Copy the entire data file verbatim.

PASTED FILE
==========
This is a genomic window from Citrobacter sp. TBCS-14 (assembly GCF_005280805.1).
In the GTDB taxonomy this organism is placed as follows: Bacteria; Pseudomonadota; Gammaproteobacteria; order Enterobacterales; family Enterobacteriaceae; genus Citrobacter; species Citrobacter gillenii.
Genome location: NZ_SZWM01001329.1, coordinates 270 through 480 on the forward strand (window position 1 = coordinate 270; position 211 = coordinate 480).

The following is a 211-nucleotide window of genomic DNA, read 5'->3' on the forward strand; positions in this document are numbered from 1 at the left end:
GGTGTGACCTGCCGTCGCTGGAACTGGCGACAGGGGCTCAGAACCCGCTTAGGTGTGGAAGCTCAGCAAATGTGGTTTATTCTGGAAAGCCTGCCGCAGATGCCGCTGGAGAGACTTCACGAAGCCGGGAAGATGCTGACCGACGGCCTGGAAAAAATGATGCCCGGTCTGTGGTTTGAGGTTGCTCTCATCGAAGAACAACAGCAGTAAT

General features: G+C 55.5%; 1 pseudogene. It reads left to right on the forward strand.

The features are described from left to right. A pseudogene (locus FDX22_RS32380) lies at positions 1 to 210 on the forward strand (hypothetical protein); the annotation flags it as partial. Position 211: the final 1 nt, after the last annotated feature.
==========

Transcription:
This is a genomic window from Citrobacter sp. TBCS-14 (assembly GCF_005280805.1).
In the GTDB taxonomy this organism is placed as follows: Bacteria; Pseudomonadota; Gammaproteobacteria; order Enterobacterales; family Enterobacteriaceae; genus Citrobacter; species Citrobacter gillenii.
Genome location: NZ_SZWM01001329.1, coordinates 270 through 480 on the forward strand (window position 1 = coordinate 270; position 211 = coordinate 480).

The following is a 211-nucleotide window of genomic DNA, read 5'->3' on the forward strand; positions in this document are numbered from 1 at the left end:
GGTGTGACCTGCCGTCGCTGGAACTGGCGACAGGGGCTCAGAACCCGCTTAGGTGTGGAAGCTCAGCAAATGTGGTTTATTCTGGAAAGCCTGCCGCAGATGCCGCTGGAGAGACTTCACGAAGCCGGGAAGATGCTGACCGACGGCCTGGAAAAAATGATGCCCGGTCTGTGGTTTGAGGTTGCTCTCATCGAAGAACAACAGCAGTAAT

General features: G+C 55.5%; 1 pseudogene. It reads left to right on the forward strand.

The features are described from left to right. A pseudogene (locus FDX22_RS32380) lies at positions 1 to 210 on the forward strand (hypothetical protein); the annotation flags it as partial. Position 211: the final 1 nt, after the last annotated feature.